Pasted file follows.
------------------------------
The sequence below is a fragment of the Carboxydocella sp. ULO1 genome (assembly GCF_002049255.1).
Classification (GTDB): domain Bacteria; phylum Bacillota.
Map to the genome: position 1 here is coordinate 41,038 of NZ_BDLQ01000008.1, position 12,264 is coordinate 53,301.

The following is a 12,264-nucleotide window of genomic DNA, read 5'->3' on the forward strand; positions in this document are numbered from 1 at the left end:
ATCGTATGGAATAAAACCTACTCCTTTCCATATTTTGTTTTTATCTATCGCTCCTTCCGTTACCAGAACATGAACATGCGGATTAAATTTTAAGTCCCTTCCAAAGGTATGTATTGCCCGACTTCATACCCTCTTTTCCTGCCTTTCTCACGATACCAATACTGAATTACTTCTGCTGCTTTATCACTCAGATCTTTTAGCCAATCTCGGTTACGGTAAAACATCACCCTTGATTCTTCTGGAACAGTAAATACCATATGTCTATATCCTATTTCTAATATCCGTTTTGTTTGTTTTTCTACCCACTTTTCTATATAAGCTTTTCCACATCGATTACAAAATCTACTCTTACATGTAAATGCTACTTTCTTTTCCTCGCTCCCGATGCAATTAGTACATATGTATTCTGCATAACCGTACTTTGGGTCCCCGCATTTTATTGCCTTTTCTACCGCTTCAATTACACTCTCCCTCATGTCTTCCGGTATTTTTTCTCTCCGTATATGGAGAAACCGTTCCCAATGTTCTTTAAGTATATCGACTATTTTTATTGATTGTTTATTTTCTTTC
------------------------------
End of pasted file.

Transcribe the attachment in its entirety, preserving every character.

The sequence below is a fragment of the Carboxydocella sp. ULO1 genome (assembly GCF_002049255.1).
Classification (GTDB): domain Bacteria; phylum Bacillota.
Map to the genome: position 1 here is coordinate 41,038 of NZ_BDLQ01000008.1, position 12,264 is coordinate 53,301.

The following is a 12,264-nucleotide window of genomic DNA, read 5'->3' on the forward strand; positions in this document are numbered from 1 at the left end:
ATCGTATGGAATAAAACCTACTCCTTTCCATATTTTGTTTTTATCTATCGCTCCTTCCGTTACCAGAACATGAACATGCGGATTAAATTTTAAGTCCCTTCCAAAGGTATGTATTGCCCGACTTCATACCCTCTTTTCCTGCCTTTCTCACGATACCAATACTGAATTACTTCTGCTGCTTTATCACTCAGATCTTTTAGCCAATCTCGGTTACGGTAAAACATCACCCTTGATTCTTCTGGAACAGTAAATACCATATGTCTATATCCTATTTCTAATATCCGTTTTGTTTGTTTTTCTACCCACTTTTCTATATAAGCTTTTCCACATCGATTACAAAATCTACTCTTACATGTAAATGCTACTTTCTTTTCCTCGCTCCCGATGCAATTAGTACATATGTATTCTGCATAACCGTACTTTGGGTCCCCGCATTTTATTGCCTTTTCTACCGCTTCAATTACACTCTCCCTCATGTCTTCCGGTATTTTTTCTCTCCGTATATGGAGAAACCGTTCCCAATGTTCTTTAAGTATATCGACTATTTTTATTGATTGTTTATTTTCTTTC